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Too high or low: examiners believe 20% of papers get the wrong grade

But Ofqual research reveals that they think correct action has been taken to minimise danger of mistakes

But Ofqual research reveals that they think correct action has been taken to minimise danger of mistakes

Examiners believe that at least a fifth of exam grades awarded to pupils are incorrect, research conducted for Ofqual, the qualifications regulator, has found.

The Ipsos Mori study asked a representative focus group of examiners whether they had concerns about the amount of error in the system and found they believed "at least 10 per cent of grades are incorrect".

"But that figure only takes into account those whose grade is lower than they deserve," the report says.

"They feel that an equal number may be receiving grades higher than they really deserve (something people don't really like to talk about!)."

The study consulted teachers, pupils, parents, employers and members of the public, as well as examiners, and found that all groups questioned the logic of having multiple exam boards.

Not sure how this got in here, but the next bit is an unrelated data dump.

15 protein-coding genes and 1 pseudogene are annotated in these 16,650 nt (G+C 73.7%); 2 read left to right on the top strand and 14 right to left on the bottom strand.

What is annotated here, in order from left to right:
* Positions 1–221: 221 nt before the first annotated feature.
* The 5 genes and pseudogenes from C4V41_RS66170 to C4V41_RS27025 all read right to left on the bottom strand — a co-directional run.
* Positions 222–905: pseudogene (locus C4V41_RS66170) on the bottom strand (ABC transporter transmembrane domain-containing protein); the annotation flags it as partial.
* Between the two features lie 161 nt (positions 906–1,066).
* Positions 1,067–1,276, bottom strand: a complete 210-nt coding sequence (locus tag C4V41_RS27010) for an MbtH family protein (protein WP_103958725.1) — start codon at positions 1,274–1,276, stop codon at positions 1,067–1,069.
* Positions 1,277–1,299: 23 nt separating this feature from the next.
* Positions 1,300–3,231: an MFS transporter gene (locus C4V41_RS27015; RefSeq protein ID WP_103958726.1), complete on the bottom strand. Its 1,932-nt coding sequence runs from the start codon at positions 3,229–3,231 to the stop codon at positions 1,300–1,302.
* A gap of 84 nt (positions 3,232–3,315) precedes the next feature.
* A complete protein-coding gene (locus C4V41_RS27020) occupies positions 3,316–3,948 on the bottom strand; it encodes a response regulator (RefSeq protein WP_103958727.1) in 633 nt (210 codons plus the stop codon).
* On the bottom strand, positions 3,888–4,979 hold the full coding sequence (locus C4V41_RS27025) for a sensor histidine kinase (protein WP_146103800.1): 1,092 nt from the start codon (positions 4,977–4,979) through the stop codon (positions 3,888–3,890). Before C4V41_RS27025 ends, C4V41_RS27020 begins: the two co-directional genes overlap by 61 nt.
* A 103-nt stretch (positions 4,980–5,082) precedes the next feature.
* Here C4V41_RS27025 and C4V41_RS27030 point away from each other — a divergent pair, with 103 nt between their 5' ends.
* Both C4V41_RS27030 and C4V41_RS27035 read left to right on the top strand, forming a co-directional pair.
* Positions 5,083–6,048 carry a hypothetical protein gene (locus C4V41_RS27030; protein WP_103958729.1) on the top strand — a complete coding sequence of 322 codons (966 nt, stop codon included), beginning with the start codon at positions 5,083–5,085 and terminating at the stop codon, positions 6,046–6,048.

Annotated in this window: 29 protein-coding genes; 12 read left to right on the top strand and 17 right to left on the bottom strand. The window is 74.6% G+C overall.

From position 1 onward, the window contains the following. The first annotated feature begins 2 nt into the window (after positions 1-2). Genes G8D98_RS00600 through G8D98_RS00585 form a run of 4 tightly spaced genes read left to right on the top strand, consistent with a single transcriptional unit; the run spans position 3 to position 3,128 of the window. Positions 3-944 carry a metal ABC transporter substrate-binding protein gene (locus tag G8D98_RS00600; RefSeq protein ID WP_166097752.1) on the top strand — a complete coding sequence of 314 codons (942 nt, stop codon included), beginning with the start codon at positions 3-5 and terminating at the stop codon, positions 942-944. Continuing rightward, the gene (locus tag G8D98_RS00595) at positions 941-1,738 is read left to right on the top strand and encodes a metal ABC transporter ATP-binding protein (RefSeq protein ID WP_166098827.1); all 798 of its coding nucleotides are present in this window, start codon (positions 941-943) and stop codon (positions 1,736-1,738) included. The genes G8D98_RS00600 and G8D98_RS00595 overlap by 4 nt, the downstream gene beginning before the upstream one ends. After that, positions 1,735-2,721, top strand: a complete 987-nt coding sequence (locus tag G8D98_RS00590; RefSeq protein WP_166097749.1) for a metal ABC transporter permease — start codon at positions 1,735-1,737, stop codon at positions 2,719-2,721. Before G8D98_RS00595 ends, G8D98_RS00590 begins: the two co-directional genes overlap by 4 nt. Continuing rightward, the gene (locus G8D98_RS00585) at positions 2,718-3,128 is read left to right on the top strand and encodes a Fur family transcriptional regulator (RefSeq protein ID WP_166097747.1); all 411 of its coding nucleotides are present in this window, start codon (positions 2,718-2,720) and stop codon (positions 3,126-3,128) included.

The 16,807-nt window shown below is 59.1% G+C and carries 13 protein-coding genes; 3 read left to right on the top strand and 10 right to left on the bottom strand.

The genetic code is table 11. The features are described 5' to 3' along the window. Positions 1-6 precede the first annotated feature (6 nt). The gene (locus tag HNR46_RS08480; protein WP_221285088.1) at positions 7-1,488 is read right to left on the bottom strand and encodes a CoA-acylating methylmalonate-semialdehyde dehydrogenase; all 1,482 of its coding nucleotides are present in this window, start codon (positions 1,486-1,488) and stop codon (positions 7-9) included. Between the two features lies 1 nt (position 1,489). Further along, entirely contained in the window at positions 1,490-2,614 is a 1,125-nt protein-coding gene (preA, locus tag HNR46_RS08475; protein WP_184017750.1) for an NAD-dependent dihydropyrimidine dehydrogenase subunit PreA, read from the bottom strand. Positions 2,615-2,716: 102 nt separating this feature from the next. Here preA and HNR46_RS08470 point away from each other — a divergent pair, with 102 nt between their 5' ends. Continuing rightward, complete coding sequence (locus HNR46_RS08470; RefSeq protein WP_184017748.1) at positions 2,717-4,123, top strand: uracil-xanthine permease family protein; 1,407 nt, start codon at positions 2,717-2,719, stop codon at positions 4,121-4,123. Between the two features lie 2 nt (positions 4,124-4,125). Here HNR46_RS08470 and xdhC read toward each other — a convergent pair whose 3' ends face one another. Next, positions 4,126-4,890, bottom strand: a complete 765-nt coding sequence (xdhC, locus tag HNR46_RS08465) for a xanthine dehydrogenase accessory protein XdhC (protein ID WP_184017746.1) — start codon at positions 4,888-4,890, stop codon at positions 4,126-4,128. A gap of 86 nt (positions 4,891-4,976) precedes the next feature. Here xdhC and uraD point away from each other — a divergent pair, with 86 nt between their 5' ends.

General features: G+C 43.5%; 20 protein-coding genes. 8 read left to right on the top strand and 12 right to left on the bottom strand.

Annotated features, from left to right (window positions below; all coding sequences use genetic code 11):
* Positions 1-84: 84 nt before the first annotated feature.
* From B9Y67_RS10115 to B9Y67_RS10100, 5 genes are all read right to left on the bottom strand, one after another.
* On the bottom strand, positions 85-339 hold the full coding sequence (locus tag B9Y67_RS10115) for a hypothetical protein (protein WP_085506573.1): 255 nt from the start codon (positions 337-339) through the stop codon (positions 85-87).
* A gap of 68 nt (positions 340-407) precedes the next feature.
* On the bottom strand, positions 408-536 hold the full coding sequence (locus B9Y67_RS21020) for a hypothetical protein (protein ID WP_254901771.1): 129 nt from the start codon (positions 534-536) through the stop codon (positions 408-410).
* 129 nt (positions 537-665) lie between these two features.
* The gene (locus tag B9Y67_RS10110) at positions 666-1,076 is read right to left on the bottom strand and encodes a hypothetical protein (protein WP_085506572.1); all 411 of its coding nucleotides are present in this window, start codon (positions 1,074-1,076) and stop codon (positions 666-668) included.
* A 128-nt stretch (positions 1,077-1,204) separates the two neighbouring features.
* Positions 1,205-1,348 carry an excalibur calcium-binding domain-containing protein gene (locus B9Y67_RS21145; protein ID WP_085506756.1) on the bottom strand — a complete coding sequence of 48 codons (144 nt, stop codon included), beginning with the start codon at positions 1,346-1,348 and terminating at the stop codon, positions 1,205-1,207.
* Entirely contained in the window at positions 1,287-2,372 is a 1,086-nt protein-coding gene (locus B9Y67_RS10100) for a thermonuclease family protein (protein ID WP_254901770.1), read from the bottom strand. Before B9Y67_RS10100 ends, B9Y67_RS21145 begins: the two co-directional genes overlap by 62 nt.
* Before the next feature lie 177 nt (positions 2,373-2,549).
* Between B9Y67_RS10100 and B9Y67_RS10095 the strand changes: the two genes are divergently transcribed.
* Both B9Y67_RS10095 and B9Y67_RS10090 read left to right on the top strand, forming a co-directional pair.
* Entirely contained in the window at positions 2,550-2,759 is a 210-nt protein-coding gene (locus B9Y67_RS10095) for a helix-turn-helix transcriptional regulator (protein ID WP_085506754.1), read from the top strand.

Despite examiners "readily" admitting that mistakes were made, the study found that they felt "the measures in place to reduce examiner-related error are effective".

The belief that at least 20 per cent of grades are incorrect emerged from a focus group of four examiners.

An Ofqual spokesperson said the examiners' opinions were "just one example of how those within the system perceive variability in marking of examinations".

The study follows a Qualifications and Curriculum Authority (QCA) report in March that suggested only 45 per cent of pupils who sat the key stage 3 English writing test in 2007 received the correct grade.

The new research found a "general consensus" that exam marking needed to be taken more seriously.

"People are quite surprised to learn that many examiners are actually teachers who mark papers in their spare time," the report says.

"They question whether this set-up in itself contributes to error, and argue that the level of examiner-related error in the system may be easier to control if teachers who examine take time out ... to be properly trained, and if there are some professional examiners for whom examining is their main career."

The study also found that examiners thought schools chose the board they believed would get their pupils the highest marks to help them climb league tables, and that "boards play up to this by adapting their products accordingly".

Parents, pupils and the public all had concerns about the number of exam boards.

"There is bemusement over why one body sets the curriculum, only for several separate bodies to then design their own questions," the report says. "No wonder, they say, there is room for error to creep in."

Teachers agreed that the system "lends itself to errors" and felt it would be clearer if everything was controlled by the QCA. Employers did not recognise "any benefit" in having more than one board.

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